They actually run into problems that way. If it's CMM certification, you have to show your books and you have to kind of show a profit. Well, the problem is that a lot of these companies are showing losses, so they don't have to pay [taxes]. Although in China, I think you pay taxes even if you lose money. It's a very strange system. Everything is strange there. You pay less money if you lose money.

They may not want to show any profit. They may want to show some deep losses, but then they have to go in front of CMM and they have to show how they are making money. So it's like, &quotWell, now what do we do? We are showing losses.&quot So they have to rectify their books.

…You really have to sit down and do more of a thorough technical evaluation. You have to make sure they have people who are trained in America [who] are PMs. You have to talk to their references, although that is shaky as well, but you need to at least try and feel them out.

Take a look at their code. You can't be shy about taking a look at actual code they are putting together. Take a look at their budget management capabilities.

One argument that I have for the Chinese is that the whole CMM stuff is kind of overstated for them. At CMM, [Level] 3 is adequate for Chinese firms because no one is going to give them any work that requires anything beyond the CMM [Level] 3. Let's face it: You don't need to know how to manage the Space Shuttle if you are making a glass cup or something.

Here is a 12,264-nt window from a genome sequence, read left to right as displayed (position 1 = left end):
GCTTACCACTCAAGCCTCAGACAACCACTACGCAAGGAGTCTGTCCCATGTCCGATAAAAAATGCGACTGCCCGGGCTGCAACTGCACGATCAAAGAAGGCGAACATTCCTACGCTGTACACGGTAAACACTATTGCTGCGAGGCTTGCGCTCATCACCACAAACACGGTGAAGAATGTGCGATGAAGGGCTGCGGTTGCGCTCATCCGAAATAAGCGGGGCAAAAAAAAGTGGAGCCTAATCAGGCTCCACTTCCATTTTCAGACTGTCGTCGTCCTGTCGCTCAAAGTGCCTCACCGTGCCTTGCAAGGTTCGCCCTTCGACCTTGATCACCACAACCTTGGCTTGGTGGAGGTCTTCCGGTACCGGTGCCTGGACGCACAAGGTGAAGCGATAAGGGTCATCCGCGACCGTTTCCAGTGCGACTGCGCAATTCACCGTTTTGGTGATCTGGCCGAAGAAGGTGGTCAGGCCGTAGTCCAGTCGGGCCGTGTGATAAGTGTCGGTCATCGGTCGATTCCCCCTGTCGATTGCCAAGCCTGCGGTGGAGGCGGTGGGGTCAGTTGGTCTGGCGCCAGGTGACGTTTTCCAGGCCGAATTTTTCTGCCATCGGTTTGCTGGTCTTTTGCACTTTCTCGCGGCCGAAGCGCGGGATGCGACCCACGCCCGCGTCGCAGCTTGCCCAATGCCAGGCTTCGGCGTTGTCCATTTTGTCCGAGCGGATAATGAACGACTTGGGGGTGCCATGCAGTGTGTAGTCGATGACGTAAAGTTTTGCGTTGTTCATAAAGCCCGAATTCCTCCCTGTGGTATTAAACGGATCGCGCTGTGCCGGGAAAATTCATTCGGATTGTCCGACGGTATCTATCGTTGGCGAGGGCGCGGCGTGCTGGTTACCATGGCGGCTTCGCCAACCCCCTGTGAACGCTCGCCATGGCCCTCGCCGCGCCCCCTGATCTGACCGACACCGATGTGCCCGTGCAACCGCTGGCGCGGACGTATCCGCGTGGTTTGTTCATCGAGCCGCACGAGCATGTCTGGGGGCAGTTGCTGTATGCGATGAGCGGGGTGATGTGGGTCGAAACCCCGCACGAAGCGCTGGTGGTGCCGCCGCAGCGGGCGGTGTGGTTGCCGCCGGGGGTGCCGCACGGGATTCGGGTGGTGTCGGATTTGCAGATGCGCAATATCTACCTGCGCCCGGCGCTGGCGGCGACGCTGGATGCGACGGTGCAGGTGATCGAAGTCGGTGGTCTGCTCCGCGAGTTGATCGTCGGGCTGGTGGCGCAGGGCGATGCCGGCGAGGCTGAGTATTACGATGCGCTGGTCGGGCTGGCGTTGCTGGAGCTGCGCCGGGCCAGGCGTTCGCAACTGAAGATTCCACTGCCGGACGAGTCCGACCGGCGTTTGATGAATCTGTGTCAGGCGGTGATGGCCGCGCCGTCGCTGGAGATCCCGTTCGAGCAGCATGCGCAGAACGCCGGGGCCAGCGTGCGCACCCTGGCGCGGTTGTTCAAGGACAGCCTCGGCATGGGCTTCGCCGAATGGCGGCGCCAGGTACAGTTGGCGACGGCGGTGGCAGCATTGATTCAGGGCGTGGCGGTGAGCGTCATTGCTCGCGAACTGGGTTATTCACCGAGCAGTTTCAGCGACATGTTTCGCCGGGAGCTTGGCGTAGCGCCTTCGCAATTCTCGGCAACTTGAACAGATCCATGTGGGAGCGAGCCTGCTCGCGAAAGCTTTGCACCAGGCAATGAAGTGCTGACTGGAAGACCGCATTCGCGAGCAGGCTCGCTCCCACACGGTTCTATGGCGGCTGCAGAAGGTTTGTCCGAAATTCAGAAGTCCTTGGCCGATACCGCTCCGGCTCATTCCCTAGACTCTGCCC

I tell [Chinese companies] they need to emphasize vender certification because they are weak on that. US systems integrators are usually based on two things: platform and vertical, and that is it. If you look at most systems integrators in the states, it's platform, vertical. You choose. And the Chinese don't do that. And I always get on their case for that. I always tell them, &quotLook. You knuckleheads need to figure out what your platform is. Don't have 50 guys doing Java and 50 guys doing .NET. That is the wrong strategy. You have to choose a religion.

&quotThen you have to choose a vertical.&quot One of the problems they all have is they all want to do financial servicing because the Indians do it. The financial services market is hypercompetitive. Another problem is the financial services domestic market has nothing to do with the overseas market…[Particular Chinese companies] are great in the domestic market. They try to bring this to the United States. All the systems are radically different. Our systems and the Chinese banking systems have nothing in common, so they can't leverage it. Maybe your knowledge is actually a liability because you might be thinking along those lines when our systems don't work that way. It has been very difficult for them to leverage that.

Out of the top 100 solution providers in China, only one has manufacturing as its key vertical and that company is probably going to die… But manufacturing is a logical place for all these companies to be. They don't do it. They just don't think strategically at all. They do what they want to do because it sounds fun, because some guy's brother has a connection at Citicorp — &quotSo that is our vertical.&quot That is not strategy. That might be an opportunistic contract, but don't do that as strategy.

Useful Links:


Analyst David Scott Lewis Shares His China Perspective, Part 1



The Current State of Services Outsourcing in China, Part 3